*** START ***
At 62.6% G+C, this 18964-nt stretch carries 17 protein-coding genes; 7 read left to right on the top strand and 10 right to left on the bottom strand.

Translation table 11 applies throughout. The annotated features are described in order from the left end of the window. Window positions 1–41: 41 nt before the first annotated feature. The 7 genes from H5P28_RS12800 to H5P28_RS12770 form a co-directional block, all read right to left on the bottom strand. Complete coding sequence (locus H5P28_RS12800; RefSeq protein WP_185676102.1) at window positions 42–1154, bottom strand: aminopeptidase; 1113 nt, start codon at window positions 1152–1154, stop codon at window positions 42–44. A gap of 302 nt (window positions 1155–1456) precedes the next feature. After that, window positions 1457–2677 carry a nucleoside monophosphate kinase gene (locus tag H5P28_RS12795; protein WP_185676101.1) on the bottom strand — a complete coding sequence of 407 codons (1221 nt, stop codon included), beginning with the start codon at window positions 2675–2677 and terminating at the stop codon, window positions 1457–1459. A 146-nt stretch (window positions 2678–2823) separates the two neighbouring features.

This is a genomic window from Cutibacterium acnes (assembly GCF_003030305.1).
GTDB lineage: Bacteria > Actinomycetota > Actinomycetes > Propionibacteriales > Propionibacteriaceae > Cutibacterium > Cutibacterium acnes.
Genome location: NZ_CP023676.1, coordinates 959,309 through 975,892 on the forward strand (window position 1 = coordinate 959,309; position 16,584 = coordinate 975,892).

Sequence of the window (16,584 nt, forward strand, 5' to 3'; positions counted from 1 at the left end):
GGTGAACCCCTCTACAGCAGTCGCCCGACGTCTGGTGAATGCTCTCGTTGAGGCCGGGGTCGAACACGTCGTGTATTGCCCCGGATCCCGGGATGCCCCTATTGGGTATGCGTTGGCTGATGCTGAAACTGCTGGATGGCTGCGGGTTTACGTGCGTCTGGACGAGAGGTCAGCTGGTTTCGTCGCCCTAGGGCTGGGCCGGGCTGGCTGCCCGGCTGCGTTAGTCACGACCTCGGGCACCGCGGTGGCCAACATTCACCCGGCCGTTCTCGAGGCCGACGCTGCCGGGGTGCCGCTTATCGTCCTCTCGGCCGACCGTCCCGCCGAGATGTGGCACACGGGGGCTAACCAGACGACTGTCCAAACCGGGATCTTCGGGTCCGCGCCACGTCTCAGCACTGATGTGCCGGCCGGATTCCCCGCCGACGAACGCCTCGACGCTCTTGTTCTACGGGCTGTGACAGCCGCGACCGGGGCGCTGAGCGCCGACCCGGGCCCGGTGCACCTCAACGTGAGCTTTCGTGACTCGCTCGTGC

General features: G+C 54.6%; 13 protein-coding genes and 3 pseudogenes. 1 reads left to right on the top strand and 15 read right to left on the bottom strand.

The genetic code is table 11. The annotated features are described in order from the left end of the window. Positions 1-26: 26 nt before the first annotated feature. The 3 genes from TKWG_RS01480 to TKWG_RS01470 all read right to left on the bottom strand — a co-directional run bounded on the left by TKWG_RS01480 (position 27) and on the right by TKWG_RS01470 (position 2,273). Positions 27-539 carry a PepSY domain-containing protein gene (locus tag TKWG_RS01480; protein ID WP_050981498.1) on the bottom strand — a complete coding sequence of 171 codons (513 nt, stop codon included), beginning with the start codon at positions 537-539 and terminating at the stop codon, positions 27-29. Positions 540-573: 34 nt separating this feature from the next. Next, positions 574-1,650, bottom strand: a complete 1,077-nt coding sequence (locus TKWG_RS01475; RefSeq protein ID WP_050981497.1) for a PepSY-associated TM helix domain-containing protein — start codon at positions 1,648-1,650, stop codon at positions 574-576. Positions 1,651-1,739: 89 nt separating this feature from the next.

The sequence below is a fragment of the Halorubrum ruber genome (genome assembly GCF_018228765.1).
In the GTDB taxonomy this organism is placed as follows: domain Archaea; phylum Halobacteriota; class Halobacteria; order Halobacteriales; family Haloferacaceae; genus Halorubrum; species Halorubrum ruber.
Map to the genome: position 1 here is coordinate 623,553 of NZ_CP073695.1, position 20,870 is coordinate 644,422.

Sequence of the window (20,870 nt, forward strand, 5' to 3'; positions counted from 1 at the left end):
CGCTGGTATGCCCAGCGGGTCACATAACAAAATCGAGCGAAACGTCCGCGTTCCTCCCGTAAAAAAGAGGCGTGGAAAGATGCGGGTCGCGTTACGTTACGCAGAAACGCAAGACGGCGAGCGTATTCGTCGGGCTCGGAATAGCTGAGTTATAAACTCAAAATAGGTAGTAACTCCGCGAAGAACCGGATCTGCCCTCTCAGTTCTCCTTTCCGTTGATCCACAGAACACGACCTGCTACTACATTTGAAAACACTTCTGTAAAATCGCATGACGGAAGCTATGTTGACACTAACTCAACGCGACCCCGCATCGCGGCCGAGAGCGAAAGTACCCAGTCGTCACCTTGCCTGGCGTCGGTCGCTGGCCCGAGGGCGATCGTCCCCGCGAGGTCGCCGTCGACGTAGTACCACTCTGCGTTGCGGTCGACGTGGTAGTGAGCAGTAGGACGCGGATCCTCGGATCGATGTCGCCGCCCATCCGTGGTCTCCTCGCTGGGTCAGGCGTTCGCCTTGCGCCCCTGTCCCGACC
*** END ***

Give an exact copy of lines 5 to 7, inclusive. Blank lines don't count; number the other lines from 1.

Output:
Genome location: NZ_CP023676.1, coordinates 959,309 through 975,892 on the forward strand (window position 1 = coordinate 959,309; position 16,584 = coordinate 975,892).

Sequence of the window (16,584 nt, forward strand, 5' to 3'; positions counted from 1 at the left end):
GGTGAACCCCTCTACAGCAGTCGCCCGACGTCTGGTGAATGCTCTCGTTGAGGCCGGGGTCGAACACGTCGTGTATTGCCCCGGATCCCGGGATGCCCCTATTGGGTATGCGTTGGCTGATGCTGAAACTGCTGGATGGCTGCGGGTTTACGTGCGTCTGGACGAGAGGTCAGCTGGTTTCGTCGCCCTAGGGCTGGGCCGGGCTGGCTGCCCGGCTGCGTTAGTCACGACCTCGGGCACCGCGGTGGCCAACATTCACCCGGCCGTTCTCGAGGCCGACGCTGCCGGGGTGCCGCTTATCGTCCTCTCGGCCGACCGTCCCGCCGAGATGTGGCACACGGGGGCTAACCAGACGACTGTCCAAACCGGGATCTTCGGGTCCGCGCCACGTCTCAGCACTGATGTGCCGGCCGGATTCCCCGCCGACGAACGCCTCGACGCTCTTGTTCTACGGGCTGTGACAGCCGCGACCGGGGCGCTGAGCGCCGACCCGGGCCCGGTGCACCTCAACGTGAGCTTTCGTGACTCGCTCGTGC